Up until KDE Plasma 4, KDE desktop offered the choice between two display managers: KDM (KDE Display Manager) and SDDM (Simple Desktop Display Manager). However, KDM was retired in KDE Plasma 5, so SDDM is now the default display manager.

To add SSDM, enter the following in your Terminal:

$ sudo apt install sddm

Ubuntu's Terminal - changing your Ubuntu desktop to KDE Plasma 5

If you get a message saying that sddm is already the newest version, I still recommend taking a look at the configuration of your display manager. Make sure that sddm is the default option. To do so, enter:

$ sudo dpkg-reconfigure sddm

Reconfiguring the SDDM display manager

Upon pressing Enter, you will see the graphical interface of the Package configuration. By default, the program selects gdm3. Use the arrow key to choose sddm instead, then press Enter.

Changing the package configuration - configuring SDDM

You are now ready to restart your computer and enjoy your new desktop environment.

Powering off Ubuntu

To access the KDE desktop, click on the top-right icon next to your login username. Select Plasma, return to the login screen and enter your password. Voilà!

Cinnamon

Before installing your new desktop environment, make sure that your system is up to date and upgraded.

$ sudo apt update && sudo apt upgrade

Access the Terminal by clicking on the main Ubuntu icon and searching for “terminal.”

To install Cinnamon we will use the APT package manager, as we need to fetch a specific repository as a prerequisite before installing this DE.

$ sudo add-apt-repository universe

Ubuntu's Terminal - changing your Ubuntu desktop to Cinnamon

If you get a message saying that the “‘universe’ distribution component is already enabled for all sources,” then no worries. It merely means that you already have this repository available. Move on to the next step.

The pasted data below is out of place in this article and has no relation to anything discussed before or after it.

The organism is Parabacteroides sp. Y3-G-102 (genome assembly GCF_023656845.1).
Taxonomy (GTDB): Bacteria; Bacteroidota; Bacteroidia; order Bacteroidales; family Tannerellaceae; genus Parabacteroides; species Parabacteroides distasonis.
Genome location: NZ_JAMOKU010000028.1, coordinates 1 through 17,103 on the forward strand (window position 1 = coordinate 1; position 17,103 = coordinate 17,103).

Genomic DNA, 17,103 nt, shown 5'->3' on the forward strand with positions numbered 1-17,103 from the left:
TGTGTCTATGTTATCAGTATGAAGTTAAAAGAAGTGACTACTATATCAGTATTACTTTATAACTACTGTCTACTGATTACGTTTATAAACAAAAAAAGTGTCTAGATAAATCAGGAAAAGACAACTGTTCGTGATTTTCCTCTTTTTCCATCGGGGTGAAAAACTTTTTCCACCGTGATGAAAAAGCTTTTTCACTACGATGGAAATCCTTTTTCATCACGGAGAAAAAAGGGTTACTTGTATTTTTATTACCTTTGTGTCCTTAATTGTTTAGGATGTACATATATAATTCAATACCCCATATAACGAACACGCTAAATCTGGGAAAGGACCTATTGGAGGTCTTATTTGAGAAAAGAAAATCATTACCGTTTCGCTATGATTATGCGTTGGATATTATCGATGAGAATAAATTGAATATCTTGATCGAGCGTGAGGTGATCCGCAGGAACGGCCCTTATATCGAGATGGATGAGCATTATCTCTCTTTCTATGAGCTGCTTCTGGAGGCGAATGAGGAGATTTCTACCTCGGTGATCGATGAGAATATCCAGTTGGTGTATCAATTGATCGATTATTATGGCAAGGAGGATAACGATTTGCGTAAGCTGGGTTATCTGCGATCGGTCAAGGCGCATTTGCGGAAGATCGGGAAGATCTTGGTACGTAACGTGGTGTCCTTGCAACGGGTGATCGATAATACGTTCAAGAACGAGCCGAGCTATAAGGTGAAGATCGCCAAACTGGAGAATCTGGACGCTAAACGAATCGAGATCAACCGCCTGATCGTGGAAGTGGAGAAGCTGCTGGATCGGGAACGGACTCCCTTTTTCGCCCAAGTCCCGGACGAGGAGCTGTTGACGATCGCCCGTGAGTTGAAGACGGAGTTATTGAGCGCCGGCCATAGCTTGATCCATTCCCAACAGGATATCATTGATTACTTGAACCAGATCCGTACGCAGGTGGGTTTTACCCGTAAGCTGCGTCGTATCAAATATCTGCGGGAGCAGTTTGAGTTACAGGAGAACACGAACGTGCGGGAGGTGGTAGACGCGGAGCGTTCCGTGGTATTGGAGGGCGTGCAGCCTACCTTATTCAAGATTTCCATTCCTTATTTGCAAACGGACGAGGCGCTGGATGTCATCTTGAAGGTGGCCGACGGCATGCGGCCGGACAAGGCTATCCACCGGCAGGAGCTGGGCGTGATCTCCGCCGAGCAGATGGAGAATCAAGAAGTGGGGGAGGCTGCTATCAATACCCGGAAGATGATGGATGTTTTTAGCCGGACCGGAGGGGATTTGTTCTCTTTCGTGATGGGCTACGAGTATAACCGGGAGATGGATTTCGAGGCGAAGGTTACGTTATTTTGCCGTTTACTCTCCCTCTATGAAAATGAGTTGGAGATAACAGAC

We will now install Cinnamon, adding the lightDM display manager.

$ sudo apt install cinnamon-desktop-environment lightDM

Ubuntu's Terminal - changing your Ubuntu desktop to Cinnamon

Note that Cinnamon is quite heavy, at 724 MB, so make sure that you have a good internet connection. Continue by entering the “y” key.

Ubuntu's Terminal - changing your Ubuntu desktop to Cinnamon

Unlike other desktop environments, Cinnamon’s installation is entirely text-based.

Ubuntu's Terminal - changing your Ubuntu desktop to Cinnamon

Only the display manager configuration will use a graphical user interface. By default, the Package configuration highlights sddm. Use the arrow keys to select lightDM instead, then press Enter.

Configuring lightdm

Once that is done, Cinnamon’s installation will resume within the Terminal. Be patient; the process might take several minutes.

Ubuntu's Terminal

You are now ready to restart your computer and enjoy your new desktop environment.

Powering off Ubuntu

To access the Cinnamon desktop, click on the top-right icon next to your login username. Select Cinnamon, return to the login screen and enter your password. Voilà!

MATE

Access the Terminal by clicking on the main Ubuntu icon and searching for “terminal.”

Before installing your new desktop environment, make sure that your system is up to date and upgraded.

$ sudo apt update && sudo apt upgrade

Install the tasksel package. As per the official Ubuntu website, “tasksel is a Debian/Ubuntu tool that installs multiple related packages as a co-ordinated “task” onto your system.” (source: https://help.ubuntu.com/community/Tasksel). You will need this tool to install KDE on your Ubuntu system.

$ sudo apt install tasksel

Then install the MATE desktop.

$ sudo tasksel install ubuntu-mate-desktop

Ubuntu's Terminal - changing your Ubuntu desktop to MATE

The Terminal will automatically redirect you to the graphical interface of the Package configuration.

MATE's package configuration

The installation process might take several minutes; be patient. Once done, the program will redirect you to the Terminal. 

It is now time to configure the desktop manager.

By default, you have a choice between gdm3 and lightDM. If you are using GNOME 3, you already know what gdm3 looks like as it is the default GNOME 3 desktop environment greeter. It is somewhat dull-looking but highly stable. However, I recommend using LightDM, as it is the default greeter for the MATE desktop environment. LightDM is also more configurable and customizable than gdm3. Another significant advantage of LightDM is that it doesn’t rely on the GTK widget toolkit (the default toolkit of GNOME 3) and its dependencies. So unless you plan on using MATE with another DE that uses a GNOME-related architecture, then stick to LightDM.